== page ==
Color Vision Correction
Color Deficiency, sometimes called Color Blindness, makes it difficult to tell the difference between colors. Special Contact Lenses help people who have this problem to be able to perceive color.
What is the difference between Color Deficiency and Color Blindness?
It is common to confuse these two terms because they are similar. Color Blindness means that the individual has no color perception.
Color Deficiency means that the individual has some ability to discriminate between specific colors, but it is difficult to do so.
The difference is that people with Color Deficiency are able to perceive color while those who are Color Blind can not. Color blindness is genetic, which means it runs in families. Special contact lenses can help.
What are the types of Color Deficiency?
Red-Green color deficiency is the most common type. That means that it is difficult to tell the difference between red and green.
Blue-Yellow is the next common color deficiency. It is rare for someone to have Achromatopsia, meaning, not being able to see any color.
Red-Green Color Deficiency
There are 4 types of red-green color blindness:
- Deuteranomaly is the most common type of red-green color deficiency. Green looks more red.
- Protanomaly makes red look more green and less bright.
Both of these are typically mild and usually don’t interfere with normal activities.
- Protanopia and Deuteranopia means that someone is not able to distinguish between red and green at all.
Blue-Yellow Color Deficiency
This color deficiency is less common. Those who have Blue-Yellow Color Deficiency, have more difficulty distinguishing between Blue and Green, and between Yellow and Red.
The 2 types of blue-yellow color deficiency are:
- Tritanomaly: this means that someone has difficulty distinguishing between blue and green, and between yellow and red.
- Tritanopia: this means that someone is not able to tell the difference between blue and green, purple and red, and yellow and pink. It also makes colors look less bright.
What are the symptoms of Color Deficiency?
The main symptom of color deficiency is not seeing colors the way most people do. The individual may have trouble seeing:
- The difference between colors
- How bright colors are
- Different shades of colors
Symptoms of color deficiency may be mild and may be unnoticeable. People may not be aware that they have it.
People with very serious cases of color blindness might have other symptoms, such as nystagmus (quick side-to-side eye movements) or photophobia (sensitivity to light).
Who is at risk for Color Deficiency?
Men have a much higher risk (8%) than women (less than 1%) for color deficiency. It is much more common for someone to have color deficiency:
- If there is a family history of color blindness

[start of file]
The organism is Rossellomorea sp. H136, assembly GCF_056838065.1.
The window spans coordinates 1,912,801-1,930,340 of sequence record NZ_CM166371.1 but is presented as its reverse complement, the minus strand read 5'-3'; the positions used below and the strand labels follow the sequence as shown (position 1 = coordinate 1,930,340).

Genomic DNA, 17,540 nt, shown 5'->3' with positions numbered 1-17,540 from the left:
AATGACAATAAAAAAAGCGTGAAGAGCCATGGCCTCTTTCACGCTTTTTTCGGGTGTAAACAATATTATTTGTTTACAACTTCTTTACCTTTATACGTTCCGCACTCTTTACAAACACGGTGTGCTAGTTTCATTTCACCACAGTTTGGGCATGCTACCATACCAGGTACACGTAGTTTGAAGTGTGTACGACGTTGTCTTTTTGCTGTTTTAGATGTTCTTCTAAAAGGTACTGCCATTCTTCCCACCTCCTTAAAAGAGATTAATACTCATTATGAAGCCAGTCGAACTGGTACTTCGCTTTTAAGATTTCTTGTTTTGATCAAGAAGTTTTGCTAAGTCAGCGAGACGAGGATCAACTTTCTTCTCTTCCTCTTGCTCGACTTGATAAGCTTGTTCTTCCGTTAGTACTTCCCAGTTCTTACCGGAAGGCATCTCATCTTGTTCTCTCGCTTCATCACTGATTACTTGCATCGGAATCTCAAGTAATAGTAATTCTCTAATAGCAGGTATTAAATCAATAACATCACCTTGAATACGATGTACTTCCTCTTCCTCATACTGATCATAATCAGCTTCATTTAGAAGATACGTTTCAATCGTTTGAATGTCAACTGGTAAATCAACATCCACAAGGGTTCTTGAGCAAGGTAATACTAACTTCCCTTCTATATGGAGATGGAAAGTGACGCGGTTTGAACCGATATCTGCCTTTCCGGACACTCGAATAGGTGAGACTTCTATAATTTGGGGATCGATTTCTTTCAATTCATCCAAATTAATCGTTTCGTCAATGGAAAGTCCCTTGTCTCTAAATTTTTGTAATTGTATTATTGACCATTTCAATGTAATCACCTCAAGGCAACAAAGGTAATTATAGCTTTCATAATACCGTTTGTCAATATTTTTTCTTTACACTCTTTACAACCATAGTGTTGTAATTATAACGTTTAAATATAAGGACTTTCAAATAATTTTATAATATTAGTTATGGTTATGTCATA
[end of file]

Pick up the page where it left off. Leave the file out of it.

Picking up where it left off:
- Certain eye diseases such as glaucoma or age-related macular degeneration (AMD) can produce color deficiency.
- With systemic (body) health problems, like Diabetes, Alzheimer’s disease, or Multiple Sclerosis (MS)
- If someone is taking certain medications that cause changes in color perception.
- If someone is Caucasian (white).
When should a child be tested?
Color Deficiency and Color Blindness can be detected and diagnosed in children. Symptoms to look are:
- greater difficulty reading off a chalkboard or doing other activities.
- if a child has trouble learning their colors.
Even small children can be tested. If there is a family history of color deficiency or color blindness, it is particularly important for your child to be tested.
In our office, we routinely test for color vision for both children and adults.
What causes Color Deficiency or color Blindness?
The most common reason for color deficiency or color blindness is Genetics: the trait is passed down from parents. It can also occur due to damage to your eye or your brain because of a disease process. Color vision can become worse with age, due to cataracts (cloudy areas in the lens of the eye).
How can I find out if I have a Color Deficiency or Color Blindness?
In our office, we routinely test for color deficiency in both children and adults.
The Ishihara Test is the most common test. There are other tests as well. In our office we provide further specialized testing such as the Farnsworth D-15. This test is usually required for those who have an occupational need to detect color, such as captains and sailors, electricians, graphic designers, nurses, and airplane pilots.
What’s the treatment for Color Deficiency and Color Blindness?
Special contact lenses compensate for color deficiency and color blindness, just as eyeglasses compensate for someone who is nearsighted or farsighted. Rod-Monochromatism is a genetic disease that causes extreme color deficiency and sensitivity to light.
As stated above, certain eye diseases (Cataract, Glaucoma, Macular Degeneration) and certain systemic (body) diseases, (Diabetes, Brain Injury, Multiple Sclerosis) can cause color deficiency. Some medications that affect the macula can bring on color blindness. If that is the case, then a substitute medication may be used or the dosage (amount of medication) may be adjusted.
If color deficiency or color blindness is causing problems with everyday tasks, or with your occupation, then special contact lenses can be prescribed. At times we prescribe these lenses for only one eye. In more extreme cases they are worn in each eye.